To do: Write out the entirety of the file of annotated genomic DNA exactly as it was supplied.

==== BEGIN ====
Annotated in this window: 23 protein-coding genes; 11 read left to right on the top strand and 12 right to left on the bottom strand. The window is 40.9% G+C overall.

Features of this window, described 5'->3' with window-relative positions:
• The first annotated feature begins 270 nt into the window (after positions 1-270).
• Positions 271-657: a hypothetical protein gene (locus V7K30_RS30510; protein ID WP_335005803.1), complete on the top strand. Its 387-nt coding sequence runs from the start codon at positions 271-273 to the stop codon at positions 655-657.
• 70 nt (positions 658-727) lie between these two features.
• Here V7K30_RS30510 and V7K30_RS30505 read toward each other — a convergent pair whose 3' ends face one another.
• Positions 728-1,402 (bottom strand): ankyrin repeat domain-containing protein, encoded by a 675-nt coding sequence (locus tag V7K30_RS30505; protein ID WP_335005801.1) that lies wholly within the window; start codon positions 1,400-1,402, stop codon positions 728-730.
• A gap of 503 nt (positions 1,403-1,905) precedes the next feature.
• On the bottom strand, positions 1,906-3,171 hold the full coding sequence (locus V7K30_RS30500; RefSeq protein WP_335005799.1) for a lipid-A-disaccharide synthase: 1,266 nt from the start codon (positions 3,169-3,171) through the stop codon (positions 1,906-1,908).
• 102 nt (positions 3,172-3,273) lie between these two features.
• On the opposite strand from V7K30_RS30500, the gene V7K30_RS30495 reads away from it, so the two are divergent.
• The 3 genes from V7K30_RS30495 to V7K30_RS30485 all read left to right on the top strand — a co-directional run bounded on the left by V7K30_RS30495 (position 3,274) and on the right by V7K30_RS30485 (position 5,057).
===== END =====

Annotated in this window: 23 protein-coding genes; 11 read left to right on the top strand and 12 right to left on the bottom strand. The window is 40.9% G+C overall.

Features of this window, described 5'->3' with window-relative positions:
• The first annotated feature begins 270 nt into the window (after positions 1-270).
• Positions 271-657: a hypothetical protein gene (locus V7K30_RS30510; protein ID WP_335005803.1), complete on the top strand. Its 387-nt coding sequence runs from the start codon at positions 271-273 to the stop codon at positions 655-657.
• 70 nt (positions 658-727) lie between these two features.
• Here V7K30_RS30510 and V7K30_RS30505 read toward each other — a convergent pair whose 3' ends face one another.
• Positions 728-1,402 (bottom strand): ankyrin repeat domain-containing protein, encoded by a 675-nt coding sequence (locus tag V7K30_RS30505; protein ID WP_335005801.1) that lies wholly within the window; start codon positions 1,400-1,402, stop codon positions 728-730.
• A gap of 503 nt (positions 1,403-1,905) precedes the next feature.
• On the bottom strand, positions 1,906-3,171 hold the full coding sequence (locus V7K30_RS30500; RefSeq protein WP_335005799.1) for a lipid-A-disaccharide synthase: 1,266 nt from the start codon (positions 3,169-3,171) through the stop codon (positions 1,906-1,908).
• 102 nt (positions 3,172-3,273) lie between these two features.
• On the opposite strand from V7K30_RS30500, the gene V7K30_RS30495 reads away from it, so the two are divergent.
• The 3 genes from V7K30_RS30495 to V7K30_RS30485 all read left to right on the top strand — a co-directional run bounded on the left by V7K30_RS30495 (position 3,274) and on the right by V7K30_RS30485 (position 5,057).